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Bayern bosses on Klinsmann: Good organizer and passionate
by Mike Woitalla, January 17th, 2012 3:40PM

TAGS:  germany, men's national team


[U.S. SOCCER] U.S. coach Jurgen Klinsmann's previous coaching stint, at Bayern Munich, lasted less than a season, but his former bosses at the German powerhouse believe he can find success with the USA.

“It was not a good time for us,” said Bayern President Uli Hoeness. “But it is not correct to say a definite sentence about Jurgen Klinsmann being a good or a bad coach. If you get the national team coach of Germany in the year when the World Cup is in our country, and the next step is Bayern Munich, it’s a big step. And therefore to consider Jurgen as a good or a bad coach is only possible after he has four or five stations.”

Klinsmann took charge of the defending Bundesliga champion in July of 2008, two years after he coached Germany to third place at the 2006 World Cup on home soil.

“I wish him all the best that he’s successful, first of all,” said Hoeness during the club’s International Media Days. “And secondly, I’m always a friend of another big nation to rise in soccer. If America comes up, it’s good for all of us. It’s such a big market and such a big part of the cake that it would change the view on soccer worldwide, absolutely, totally.”

Klinsmann was fired after Bayern was eliminated from the German Cup, from the Champions League (5-1 on aggregate in the quarterfinals by Barcelona), and shortly after a 5-1 loss in the league, which Bayern never led that season. Klinsmann oversaw the renovation of Bayern’s training grounds, but club officials say he was not responsible for the inclusion of Buddha statues on the grounds, which was widely reported and ridiculed.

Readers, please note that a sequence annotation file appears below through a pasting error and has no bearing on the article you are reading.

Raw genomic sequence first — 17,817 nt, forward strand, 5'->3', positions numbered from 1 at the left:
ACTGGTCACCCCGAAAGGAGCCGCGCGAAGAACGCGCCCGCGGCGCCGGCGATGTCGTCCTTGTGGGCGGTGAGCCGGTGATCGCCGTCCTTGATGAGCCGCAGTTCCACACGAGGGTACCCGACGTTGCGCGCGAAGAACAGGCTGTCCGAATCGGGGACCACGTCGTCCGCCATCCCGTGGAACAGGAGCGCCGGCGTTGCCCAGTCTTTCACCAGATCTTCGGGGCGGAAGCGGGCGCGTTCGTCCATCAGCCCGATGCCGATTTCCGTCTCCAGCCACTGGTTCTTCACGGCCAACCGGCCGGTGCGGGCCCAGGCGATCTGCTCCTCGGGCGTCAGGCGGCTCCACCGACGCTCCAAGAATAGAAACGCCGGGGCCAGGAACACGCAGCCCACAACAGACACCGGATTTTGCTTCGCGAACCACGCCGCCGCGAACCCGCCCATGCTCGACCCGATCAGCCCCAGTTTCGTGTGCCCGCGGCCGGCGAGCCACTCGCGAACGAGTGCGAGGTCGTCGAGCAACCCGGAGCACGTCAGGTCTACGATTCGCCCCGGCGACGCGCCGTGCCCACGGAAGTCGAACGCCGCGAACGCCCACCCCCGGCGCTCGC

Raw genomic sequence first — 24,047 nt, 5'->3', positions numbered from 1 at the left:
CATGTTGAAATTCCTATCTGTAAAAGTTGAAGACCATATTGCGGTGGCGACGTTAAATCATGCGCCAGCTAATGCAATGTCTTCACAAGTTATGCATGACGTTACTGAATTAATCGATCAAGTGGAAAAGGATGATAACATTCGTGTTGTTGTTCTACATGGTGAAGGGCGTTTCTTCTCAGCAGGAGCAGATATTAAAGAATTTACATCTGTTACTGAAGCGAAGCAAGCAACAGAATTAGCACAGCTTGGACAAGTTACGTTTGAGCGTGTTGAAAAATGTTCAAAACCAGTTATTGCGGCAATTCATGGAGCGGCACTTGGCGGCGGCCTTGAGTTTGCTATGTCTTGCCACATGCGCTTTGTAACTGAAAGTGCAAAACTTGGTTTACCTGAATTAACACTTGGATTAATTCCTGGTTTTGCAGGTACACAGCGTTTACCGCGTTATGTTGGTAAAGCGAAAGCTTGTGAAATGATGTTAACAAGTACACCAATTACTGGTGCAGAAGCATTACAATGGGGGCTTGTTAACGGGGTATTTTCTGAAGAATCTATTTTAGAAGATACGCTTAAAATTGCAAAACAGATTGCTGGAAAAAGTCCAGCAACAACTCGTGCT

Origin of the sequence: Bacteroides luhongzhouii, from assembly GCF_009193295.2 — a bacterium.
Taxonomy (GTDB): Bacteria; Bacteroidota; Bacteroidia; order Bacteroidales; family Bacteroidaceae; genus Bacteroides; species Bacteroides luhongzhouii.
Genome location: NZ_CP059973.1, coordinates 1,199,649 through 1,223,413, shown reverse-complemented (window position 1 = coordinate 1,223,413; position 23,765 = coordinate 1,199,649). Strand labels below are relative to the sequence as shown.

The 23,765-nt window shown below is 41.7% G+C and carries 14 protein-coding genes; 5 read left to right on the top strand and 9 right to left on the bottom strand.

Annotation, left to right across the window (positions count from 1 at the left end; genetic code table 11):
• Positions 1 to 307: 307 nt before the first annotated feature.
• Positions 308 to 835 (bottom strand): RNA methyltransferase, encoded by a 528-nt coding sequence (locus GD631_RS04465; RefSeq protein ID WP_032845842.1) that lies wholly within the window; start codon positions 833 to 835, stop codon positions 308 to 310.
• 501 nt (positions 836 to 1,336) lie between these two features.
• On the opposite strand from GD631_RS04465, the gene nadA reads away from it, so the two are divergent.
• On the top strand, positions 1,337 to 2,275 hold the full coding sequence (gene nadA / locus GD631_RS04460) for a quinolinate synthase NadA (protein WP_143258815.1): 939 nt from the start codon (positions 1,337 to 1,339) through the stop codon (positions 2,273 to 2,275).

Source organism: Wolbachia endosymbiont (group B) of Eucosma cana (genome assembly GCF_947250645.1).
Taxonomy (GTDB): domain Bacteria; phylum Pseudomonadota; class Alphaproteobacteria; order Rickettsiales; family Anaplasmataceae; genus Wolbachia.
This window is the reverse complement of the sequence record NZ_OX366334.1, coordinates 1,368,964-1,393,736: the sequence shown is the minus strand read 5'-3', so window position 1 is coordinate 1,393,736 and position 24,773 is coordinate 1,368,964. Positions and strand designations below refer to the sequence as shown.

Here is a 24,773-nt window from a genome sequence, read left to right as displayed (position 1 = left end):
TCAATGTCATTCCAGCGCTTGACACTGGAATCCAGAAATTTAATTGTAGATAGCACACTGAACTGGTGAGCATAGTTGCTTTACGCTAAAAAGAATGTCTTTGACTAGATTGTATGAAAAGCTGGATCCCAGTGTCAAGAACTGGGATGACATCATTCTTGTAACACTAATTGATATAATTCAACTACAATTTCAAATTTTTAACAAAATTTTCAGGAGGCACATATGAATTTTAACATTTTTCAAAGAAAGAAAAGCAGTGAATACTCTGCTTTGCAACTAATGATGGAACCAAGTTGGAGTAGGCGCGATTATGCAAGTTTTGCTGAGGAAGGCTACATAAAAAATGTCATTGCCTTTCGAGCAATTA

“I believe a country like America should be among the strongest five-six countries in the world,” Bayern CEO Karl-Heinz Rummenigge said. “I believe Jurgen can do well. He had been here unfortunately just one year but in the collaboration with him he was fantastic as far as organization. He was fantastic to develop soccer. I’m convinced that he can do very well.”

Hoeness said, “Jurgen has a lot of ideas and is very passionate and will try to do everything to make America succeed. But he needs the right players and for that the America league [MLS] needs to be strong. And from what I understand it’s getting stronger.”

Hoeness did mention one issue on which he clashed with Klinsmann:

“Klinsmann always wanted closed practices,” Hoeness said. “I want fans to be able to come to practices. It helps them connect with the team. Maybe the day before the game when they practice set plays, I understand a closed practice. But otherwise they should be open.”

Regarding the U.S. national team, Rummenigge -- a former Bayern star and German international like Hoeness -- recalled Germany’s meeting with the USA at the 2002 World Cup.

“My first experience with the U.S. national team was in 2002 when Germany beat the USA, 1-0, in the World Cup quarterfinals,” Rummenigge said. “And in that game America was unlucky because they played better and should have gone through to the semifinals. They had much better opportunities, but Germany was lucky.”

  1. gary at k
    commented on: January 17, 2012 at 10:47 p.m.
    Agree. The US could be among the 5-6 best countries in the world. We need more of the right people in the right positions. The new entourage leading the national teams is a huge step forward (especially Caleb Porter). Klinsi has his work cut out for him though. So far, not that great, but more promising that any of his predecessors. I'm not talking about the results. Forget the results!!! Comon Klinsi, I'm counting on you!
  1. gary at k
    commented on: January 17, 2012 at 10:48 p.m.
    On MLS ... the league won't magically get "stronger". It won't start producing international caliber players if we don't get rid of the donkey coaches at that level as well.
  1. David Huff
    commented on: January 20, 2012 at 5:33 p.m.
    Ein Volk, ein USA und ein Klinsmann! : )
  1. Paul Bryant
    commented on: January 27, 2012 at 9:25 p.m.
    Ric, As soccer gets bigger in the U.S., the patronage/good-old-boy network will also grow because of the "big-bucks" that will be involved.

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